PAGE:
Saturday, July 30, 2016

Ask the Doctor: Why do you leave distraction device on so long?

CCA posts a monthly blog series called, "Ask the Doctor." You can submit your questions to Annie Reeves ([email protected]) and we will ask Dr. Earl Gage of Kids' Plastic Surgery in St. Louis to answer them. Thanks Dr. Gage for helping spread information and resources for our cranio families!

Ask the Doctor

Earl Gage, MD, Kids Plastic Surgery, MercyChildren’s Hospital
Ask The Doctor
Earl Gage, MD
Kids Plastic Surgery, Mercy Children’s Hospital – St Louis, MO

Question: My five year son had his frontal advancement procedure done one month ago. The doctor told us that it would take about two months for the halo to complete the process. Last week the doctor then made the decision to remove the halo because some of the hardware had loosened, a cord was damaged and one of the sites was getting infected.  He said the advancement was already done anyway. My question is if the halo completes its job when it doesn't need turning anymore why do they leave it on for such of long time?

Answer:  Distraction osteogenesis involves cutting a bone and then slowly lengthening the bone by applying a constant steady force. In order to understand the phases of distraction and why we leave the halo on even after the work of moving the bone is done, it helps to first understand what happens when a bone is broken and needs to heal.

When a bone is fractured, the body begins the healing process by stimulating cartilage and bone producing cells at both ends of the fracture to begin laying down new hyaline cartilage and woven bone in an effort to bridge the fracture gap. This new tissue spanning the fracture is called a callus and is relatively soft. Once the gap is bridged, the callus tissue is eventually replaced with stronger lamellar bone. Additional biologic changes and modifications of the bone occur until complete healing is accomplished. During the process of fracture healing, it is necessary to have good blood supply, good nutrition, good alignment of the fracture edges and good bone immobilization. Fracture healing often takes 4-6 weeks or longer.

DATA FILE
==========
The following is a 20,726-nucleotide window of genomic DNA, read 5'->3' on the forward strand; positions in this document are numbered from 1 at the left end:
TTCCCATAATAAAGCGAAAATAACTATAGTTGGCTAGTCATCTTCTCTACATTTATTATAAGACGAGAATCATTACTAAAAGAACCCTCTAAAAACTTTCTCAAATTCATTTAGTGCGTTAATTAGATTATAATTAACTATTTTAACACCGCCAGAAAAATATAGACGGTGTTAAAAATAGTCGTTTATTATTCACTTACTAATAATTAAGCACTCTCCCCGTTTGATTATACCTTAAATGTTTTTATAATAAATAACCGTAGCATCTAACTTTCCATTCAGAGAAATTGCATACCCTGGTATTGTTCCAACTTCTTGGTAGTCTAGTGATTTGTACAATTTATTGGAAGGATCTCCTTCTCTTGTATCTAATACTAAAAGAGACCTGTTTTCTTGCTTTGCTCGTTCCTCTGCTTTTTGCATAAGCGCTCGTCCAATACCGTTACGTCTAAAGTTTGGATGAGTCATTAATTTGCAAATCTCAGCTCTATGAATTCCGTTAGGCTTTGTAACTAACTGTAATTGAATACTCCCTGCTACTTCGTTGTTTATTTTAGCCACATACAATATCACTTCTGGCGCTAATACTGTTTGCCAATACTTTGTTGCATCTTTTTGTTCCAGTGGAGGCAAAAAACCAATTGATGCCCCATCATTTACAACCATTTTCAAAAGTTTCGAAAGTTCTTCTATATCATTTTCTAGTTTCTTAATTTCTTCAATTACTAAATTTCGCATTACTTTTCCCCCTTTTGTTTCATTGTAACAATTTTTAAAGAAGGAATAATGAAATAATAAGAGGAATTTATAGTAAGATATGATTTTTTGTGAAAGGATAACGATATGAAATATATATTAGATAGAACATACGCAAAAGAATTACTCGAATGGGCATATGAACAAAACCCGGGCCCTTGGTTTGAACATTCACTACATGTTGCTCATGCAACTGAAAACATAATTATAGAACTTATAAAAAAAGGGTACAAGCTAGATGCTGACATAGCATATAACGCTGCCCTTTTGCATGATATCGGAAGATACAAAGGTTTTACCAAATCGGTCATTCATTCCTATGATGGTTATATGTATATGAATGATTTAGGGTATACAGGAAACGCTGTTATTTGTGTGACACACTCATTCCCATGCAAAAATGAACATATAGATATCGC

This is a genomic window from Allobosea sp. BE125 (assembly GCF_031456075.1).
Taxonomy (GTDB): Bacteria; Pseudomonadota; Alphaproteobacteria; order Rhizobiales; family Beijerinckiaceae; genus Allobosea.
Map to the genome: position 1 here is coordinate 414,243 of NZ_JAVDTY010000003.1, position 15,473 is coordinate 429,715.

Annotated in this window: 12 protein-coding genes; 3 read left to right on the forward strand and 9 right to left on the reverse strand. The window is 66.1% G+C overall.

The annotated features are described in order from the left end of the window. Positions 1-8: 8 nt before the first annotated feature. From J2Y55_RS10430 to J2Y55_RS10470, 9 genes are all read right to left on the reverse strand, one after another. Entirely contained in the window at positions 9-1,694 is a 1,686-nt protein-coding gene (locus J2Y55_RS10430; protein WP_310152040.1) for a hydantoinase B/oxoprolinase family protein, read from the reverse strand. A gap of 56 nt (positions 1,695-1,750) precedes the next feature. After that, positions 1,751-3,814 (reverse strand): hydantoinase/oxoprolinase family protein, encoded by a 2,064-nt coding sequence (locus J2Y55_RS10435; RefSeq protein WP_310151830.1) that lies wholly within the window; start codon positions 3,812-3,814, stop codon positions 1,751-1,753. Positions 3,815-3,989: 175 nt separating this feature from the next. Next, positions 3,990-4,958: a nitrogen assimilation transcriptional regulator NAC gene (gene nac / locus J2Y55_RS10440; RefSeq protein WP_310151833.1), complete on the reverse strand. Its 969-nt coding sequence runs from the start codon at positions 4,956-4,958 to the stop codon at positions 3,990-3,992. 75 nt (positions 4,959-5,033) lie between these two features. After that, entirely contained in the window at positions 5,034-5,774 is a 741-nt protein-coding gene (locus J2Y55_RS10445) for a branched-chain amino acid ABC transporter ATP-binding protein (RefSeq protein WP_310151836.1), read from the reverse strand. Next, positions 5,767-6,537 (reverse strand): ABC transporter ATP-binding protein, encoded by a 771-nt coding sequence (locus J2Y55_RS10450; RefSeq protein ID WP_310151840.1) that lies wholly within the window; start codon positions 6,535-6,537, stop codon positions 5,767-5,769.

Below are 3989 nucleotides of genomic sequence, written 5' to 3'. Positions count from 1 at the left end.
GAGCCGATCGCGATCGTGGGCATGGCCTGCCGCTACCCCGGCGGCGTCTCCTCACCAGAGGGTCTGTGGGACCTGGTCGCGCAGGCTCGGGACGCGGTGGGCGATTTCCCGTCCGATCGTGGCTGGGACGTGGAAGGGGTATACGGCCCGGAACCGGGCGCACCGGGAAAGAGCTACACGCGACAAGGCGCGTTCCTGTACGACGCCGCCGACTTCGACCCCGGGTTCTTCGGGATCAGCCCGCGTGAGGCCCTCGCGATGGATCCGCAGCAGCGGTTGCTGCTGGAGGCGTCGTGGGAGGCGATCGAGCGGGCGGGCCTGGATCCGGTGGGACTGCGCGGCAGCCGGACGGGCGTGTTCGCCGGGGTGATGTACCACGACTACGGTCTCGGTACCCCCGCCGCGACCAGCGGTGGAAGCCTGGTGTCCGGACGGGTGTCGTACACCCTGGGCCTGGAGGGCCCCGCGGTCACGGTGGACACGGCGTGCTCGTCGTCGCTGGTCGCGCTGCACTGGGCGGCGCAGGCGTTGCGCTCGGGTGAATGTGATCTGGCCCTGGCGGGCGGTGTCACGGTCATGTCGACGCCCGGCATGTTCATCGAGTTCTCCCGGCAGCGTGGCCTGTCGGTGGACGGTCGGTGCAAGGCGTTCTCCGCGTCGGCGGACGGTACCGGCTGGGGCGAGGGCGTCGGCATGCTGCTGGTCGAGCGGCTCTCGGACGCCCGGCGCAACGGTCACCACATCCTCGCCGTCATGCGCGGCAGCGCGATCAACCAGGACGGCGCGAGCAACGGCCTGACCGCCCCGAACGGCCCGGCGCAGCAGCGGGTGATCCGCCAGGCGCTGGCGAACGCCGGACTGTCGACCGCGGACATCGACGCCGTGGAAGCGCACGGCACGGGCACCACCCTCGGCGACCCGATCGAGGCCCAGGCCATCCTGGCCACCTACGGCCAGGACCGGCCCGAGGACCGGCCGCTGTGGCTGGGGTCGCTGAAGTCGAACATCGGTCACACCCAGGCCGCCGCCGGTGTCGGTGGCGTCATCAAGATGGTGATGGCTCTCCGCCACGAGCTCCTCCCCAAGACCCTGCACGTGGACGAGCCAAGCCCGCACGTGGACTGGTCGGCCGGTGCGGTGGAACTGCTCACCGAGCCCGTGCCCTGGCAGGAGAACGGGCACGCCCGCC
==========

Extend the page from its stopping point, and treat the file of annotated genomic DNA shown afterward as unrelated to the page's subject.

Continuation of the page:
Beginning in the early 1900’s some physicians realized that bone could be lengthened applying tension to the bone while in the callus phase of healing. If you lengthen the bone at just the right rate, you can continue to lengthen the bone at the callus while new bone is being formed just behind the callus.  In essence you stay just ahead of where the bone is becoming solid and stretch the soft stuff.

Once you have achieved your bone-lengthening goal, you then stop applying the lengthening force to the bone and instead try to provide stability and immobilization of the fracture so that bone healing catches up and the bone becomes strong. 

The reason, therefore, that there is a period of time after you are done turning the screws is to provide stability to the bones while the bone healing “catches up” and makes the bone solid and strong. This is called the consolidation phase of distraction and may take 4-6 weeks to allow full healing to occur. If the distractor is removed too early, while the bone is still healing and relatively soft, then there is a risk that you could lose some of your gains or that the fracture may not heal appropriately. 

Although we all want to have the distractor in place through consolidation, there are times when the distractor mechanism needs to be removed early. Reasons for early removal can include infection, malfunction or accidental dislodgement. Depending on when this occurs in the process of distraction and consolidation, the surgeon then has to make a judgment whether the bone is sufficiently solid to allow removal or if something else needs to be done to provide stability while the fracture continues to heal. A decision to put a new halo on is a decision based on risks and benefits of another surgery. From what you describe, it sounds as though your surgeon felt that things would be sufficiently stable to allow early removal.

I hope this helps answer your question, and I hope your son recovers well from his surgery.

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